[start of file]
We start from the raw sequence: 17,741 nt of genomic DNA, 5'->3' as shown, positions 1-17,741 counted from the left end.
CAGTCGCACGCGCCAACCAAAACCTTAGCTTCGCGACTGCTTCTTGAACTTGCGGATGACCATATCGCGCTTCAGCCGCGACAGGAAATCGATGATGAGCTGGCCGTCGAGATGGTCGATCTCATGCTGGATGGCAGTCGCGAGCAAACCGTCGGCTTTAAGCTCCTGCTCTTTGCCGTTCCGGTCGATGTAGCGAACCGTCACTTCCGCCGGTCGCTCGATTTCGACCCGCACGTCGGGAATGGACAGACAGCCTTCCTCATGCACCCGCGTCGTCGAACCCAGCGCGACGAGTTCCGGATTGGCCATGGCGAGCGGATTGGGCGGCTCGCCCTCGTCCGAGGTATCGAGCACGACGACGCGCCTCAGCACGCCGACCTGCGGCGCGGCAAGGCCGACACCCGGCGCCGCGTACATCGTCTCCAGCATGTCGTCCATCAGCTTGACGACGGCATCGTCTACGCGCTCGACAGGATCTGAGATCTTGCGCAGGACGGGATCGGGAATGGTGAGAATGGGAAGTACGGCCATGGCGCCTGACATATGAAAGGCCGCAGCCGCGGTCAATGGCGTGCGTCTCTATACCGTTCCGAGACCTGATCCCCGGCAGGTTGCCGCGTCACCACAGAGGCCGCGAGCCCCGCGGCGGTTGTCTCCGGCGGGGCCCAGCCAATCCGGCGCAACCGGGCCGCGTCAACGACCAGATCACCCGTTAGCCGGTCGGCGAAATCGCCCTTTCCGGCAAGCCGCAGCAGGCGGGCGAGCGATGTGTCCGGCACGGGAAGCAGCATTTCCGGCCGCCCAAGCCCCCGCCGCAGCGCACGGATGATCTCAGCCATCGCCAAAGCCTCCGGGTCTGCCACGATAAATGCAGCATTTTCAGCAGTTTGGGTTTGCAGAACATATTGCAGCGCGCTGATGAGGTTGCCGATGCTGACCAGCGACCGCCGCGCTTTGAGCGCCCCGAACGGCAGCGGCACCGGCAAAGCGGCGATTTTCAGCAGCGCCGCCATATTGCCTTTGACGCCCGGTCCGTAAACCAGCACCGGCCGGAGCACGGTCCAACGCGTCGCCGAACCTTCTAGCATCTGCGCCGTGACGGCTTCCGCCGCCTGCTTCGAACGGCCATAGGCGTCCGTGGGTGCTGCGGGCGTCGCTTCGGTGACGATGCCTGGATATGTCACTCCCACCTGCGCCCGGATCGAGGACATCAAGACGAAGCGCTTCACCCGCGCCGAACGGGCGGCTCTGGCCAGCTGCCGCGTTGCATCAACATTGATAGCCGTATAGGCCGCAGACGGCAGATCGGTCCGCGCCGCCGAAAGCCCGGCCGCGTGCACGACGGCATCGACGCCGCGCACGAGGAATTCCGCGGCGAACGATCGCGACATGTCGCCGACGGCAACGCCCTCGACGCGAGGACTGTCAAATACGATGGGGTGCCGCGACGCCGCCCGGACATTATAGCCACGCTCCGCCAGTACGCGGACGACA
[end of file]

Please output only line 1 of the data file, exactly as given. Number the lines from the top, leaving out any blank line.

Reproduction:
We start from the raw sequence: 17,741 nt of genomic DNA, 5'->3' as shown, positions 1-17,741 counted from the left end.